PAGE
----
By Mike McAllister, Contributing Writer
It’s a daunting task, having to face Cameron Smith in a singles match. None of the other captains playing in Friday’s quarter-finals of the LIV Golf Team Championship wanted a part of the reigning Open Champion and winner of last month’s LIV Golf Invitational Chicago. But somebody had to do it.

Phil Mickelson drew the short straw.

“This sucks, right?” the six-time major winner said, rubbing his forehead in a mock show of misery.

In the unique format for LIV Golf’s season finale at Trump National Doral, captains must face each other in singles during the first two days of competition. On Wednesday, the team selections were announced for the quarter-finals, with the higher seeds getting to choose their opponents.

With the top four seeds getting a bye, that gave Brooks Koepka of No. 5 seed Smash the first pick. He selected No. 12 seed Niblicks, which means he’ll face Harold Varner III, designated by non-playing captain Bubba Watson for the team’s top spot.

“He’s been calling me the wrong name all year, Bruce” Koepka said of Watson, an on-course commentator during LIV events this season while he rehabs from knee surgery. “I felt like it was a good opportunity to get back at him.”

Koepka beat Varner 2&1 earlier this year in a matchplay tournament in Austin, Texas. “This is a new day,” Varner said. “It’s a different tour.” Added Watson: “Harold told me he’s definitely getting a point against Bruce.”

Next came sixth-seeded Majesticks, with captain Ian Poulter selecting Iron Heads to set up a match against Kevin Na. “I figured Kevin and I hit it really short, and we could just hold hands down every fairway,” Poulter said with a smile.

Then came seventh-seeded Torque. Captain Joaquin Niemann opted to face Cleeks and a match against Martin Kaymer. Asked why he picked Cleeks, Niemann replied: “Because I didn’t want to pick Punch.” In other words, he didn’t want any part of Smith.

That left the last two remaining teams — Mickelson’s Hy Flyers and Smith’s Punch — setting up a nice little exchange between the two.

“Look at Cam smile,” Mickelson said, nodding at Smith sitting a few seats away on the dais. “Look how happy he is. This didn’t really work out the way we had planned at all.”

Smith played along. “Yeah, I feel good,” he said. “The way Phil hits his driver around here, I think he’ll be dropping a few balls out there.”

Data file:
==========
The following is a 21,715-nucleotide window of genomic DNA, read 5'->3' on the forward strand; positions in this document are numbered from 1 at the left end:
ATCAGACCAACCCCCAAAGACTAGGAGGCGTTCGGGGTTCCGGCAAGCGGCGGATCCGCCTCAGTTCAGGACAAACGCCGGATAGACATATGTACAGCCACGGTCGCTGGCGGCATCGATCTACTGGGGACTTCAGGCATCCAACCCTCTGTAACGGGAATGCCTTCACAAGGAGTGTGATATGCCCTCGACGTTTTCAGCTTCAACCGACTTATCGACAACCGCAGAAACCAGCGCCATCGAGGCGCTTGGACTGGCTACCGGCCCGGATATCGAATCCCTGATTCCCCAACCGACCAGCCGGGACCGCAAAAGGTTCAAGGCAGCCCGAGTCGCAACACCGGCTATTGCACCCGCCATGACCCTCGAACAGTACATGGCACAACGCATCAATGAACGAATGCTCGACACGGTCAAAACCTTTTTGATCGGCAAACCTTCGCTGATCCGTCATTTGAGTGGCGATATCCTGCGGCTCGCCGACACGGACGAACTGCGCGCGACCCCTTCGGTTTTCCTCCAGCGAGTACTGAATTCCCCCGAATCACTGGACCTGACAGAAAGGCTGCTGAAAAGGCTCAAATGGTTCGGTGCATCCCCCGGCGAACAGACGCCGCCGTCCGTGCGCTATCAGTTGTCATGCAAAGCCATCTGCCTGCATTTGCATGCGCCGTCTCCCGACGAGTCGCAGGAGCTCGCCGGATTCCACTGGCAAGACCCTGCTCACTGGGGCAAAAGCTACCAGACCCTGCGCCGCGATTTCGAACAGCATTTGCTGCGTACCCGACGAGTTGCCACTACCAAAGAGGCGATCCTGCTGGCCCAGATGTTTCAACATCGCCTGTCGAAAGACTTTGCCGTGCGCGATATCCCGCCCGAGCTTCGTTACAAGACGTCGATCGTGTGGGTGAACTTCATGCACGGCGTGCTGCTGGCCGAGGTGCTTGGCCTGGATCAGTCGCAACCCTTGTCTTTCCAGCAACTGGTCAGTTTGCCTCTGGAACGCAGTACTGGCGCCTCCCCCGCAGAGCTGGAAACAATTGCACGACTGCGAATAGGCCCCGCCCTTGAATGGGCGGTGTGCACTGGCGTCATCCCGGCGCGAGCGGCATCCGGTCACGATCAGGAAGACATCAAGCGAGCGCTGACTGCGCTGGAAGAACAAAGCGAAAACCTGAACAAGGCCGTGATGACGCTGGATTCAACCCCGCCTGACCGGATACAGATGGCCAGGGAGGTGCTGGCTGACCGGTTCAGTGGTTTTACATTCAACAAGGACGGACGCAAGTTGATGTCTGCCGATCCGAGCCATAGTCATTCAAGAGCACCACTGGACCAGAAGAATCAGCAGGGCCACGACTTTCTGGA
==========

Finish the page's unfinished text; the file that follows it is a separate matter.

Mickelson just shrugged. “I mean, the guy is the Champion Golfer of the Year. There’s not much I can say. But I have won here. Just sayin’. Have you even played here at Doral? I’ve won here at Doral.”

Replied Smith: “Twenty years ago. I was two when Phil won around here.”

OK, bit of an exaggeration there. Mickelson’s win at Doral came in 2009. Smith was 15 years old. But you get the drift.

“I think you were at that clinic that I gave,” Mickelson fired back at Smith. “It’s nice to see you were paying attention.”

OK, it’s doubtful the 52-year-old Mickelson, with 57 career wins, is actually fretting about his match with Smith. But if he does need something positive to lean on, how about this: He’s 4-2-0 in singles competition against Australians. In fact, the last time Mickelson played a singles match, he beat Jason Day in 2019.

On Wednesday, though, he attempted all measures to avoid Smith. Mickelson even tried to coerce Koepka into choosing Hy Flyers as the opponent for Smash, which would’ve meant a Mickelson v Koepka match. As Mickelson pointed out, that would’ve given Koepka a chance to avenge the 2021 PGA Championship — which Mickelson won by two strokes over Koepka and Stinger GC captain Louis Oosthuizen.

“You could pick our team and we could play each other,” Mickelson told Koepka. “I’m just clarifying the rules because I don’t know if everybody understands.”

Mickelson is the only LIV Golf member with more major wins that Koepka’s four. But Koepka has achieved something Mickelson never did — and now saw an opening to mention it.

“You probably don’t know this because you’ve never been No. 1 in the world … when you finish at the end of the year, they give you a little trophy,” Koepka said. “I’ve got two of those, so I could bring one of them to show you.”

Replied Mickelson: “That’s a beautiful green shirt. Do you have a green jacket?”

“I do not,” Koepka said. “But I will, though. Don’t worry, I will.”

While the Mickelson v Smith match will generate plenty of hype going into Friday’s quarter-finals, it will be just one of three matches played between Hy Flyers and Punch. Like all the team v team matches in the first two rounds, whichever team wins two matches will advance to Saturday’s semi-finals, most likely against one of the top four seeded teams.

Mickelson then offered his true master plan. He hopes Matthew Wolff will beat Smith’s buddy Marc Leishman in the other singles match, and the duo of Bernd Wiesberger-Cameron Tringale can defeat Punch’s Matt Jones and Wade Ormsby in foursomes.

Said Mickelson of Wolff: “His length allows him to see this golf course totally different, in a much more aggressive frame of mind. … I really like him in singles, and I really like Bernd and Cameron together and the cohesiveness that they provide.

“Then Cameron Smith and I will naturally be irrelevant is the game plan.”

It’s doubtful that anything those two golfers — one already in the World Golf Hall of Fame, the other already have met the criteria for consideration — ever do inside the ropes will be irrelevant. But if it means his Hy Flyers stay alive, Mickelson will try any and all tactics. No telling what else he has in store the next two days.

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